“Despite my constant efforts to have Nikki come in over the past three days, she has failed to come in to meet with me. To me, this exemplifies that fact that a leave of absence is warranted.”
Haley and James did meet on March 15th–according to a March 30 e-mail–and James accused Haley of not working during the previous two weeks. He wrote she was being put on annual leave until the issue was resolved, unless she wanted to return to work according to her written duties–which included spending at least 10 hours weekly in the office and attending various meetings.
Nikki Haley responded by saying, “I do not choose to take annual leave, nor do I consent to ‘being placed on annual leave.’”
Nikki Haley also denied ever stopping work, and accused Tim James of changing staff meeting days.
She then referred the issue to attorneys.
So much for leaving amicably.
And then, as she began her run for governor, Nikki Haley painted an entirely different picture of her work for the foundation. She said she was proud of her work with the foundation; she said she was not asked to leave the hospital for political or other reasons.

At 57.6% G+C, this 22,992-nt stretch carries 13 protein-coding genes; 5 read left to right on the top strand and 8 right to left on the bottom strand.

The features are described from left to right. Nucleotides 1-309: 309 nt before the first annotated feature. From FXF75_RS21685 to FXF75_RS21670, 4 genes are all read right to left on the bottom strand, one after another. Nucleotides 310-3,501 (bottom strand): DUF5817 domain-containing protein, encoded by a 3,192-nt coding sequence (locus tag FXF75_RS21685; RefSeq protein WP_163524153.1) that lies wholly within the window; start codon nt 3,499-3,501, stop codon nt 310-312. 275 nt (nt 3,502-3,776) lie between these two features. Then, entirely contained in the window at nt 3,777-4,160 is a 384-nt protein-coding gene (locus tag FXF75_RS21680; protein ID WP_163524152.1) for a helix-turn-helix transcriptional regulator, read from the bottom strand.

Nikki Haley: “No, no. When you work at something, you want to give everything. We were getting to the point where I knew it was time to walk away out of fairness to them and fairness to me. I had the really big event, and it was a successful event. I finished it and thought once that project was over, then it would be irresponsible for me to stay on when I knew that I had a governor’s race to focus on.”
Two stories. Who to believe?
Not Nikki Haley.
Once again, we have a Nikki Haley version, and another version backed up by emails contradicting her. It seems Nikki Haley took a job knowing she’d be running for governor; it seems she had trouble meeting with her boss, while working just ten hours a week; it seems Nikki has one story about why she left, and the hospital has another.
Nikki Haley was paid nearly a years salary, of $110,000, plus an additional $8,000, for working less than eight months.
That is not what South Carolina needs as governor.
Nikki Haley is wrong for South Carolina.



Filed under Florida Family Policy Council, Nikki Haley, Republican, South Carolina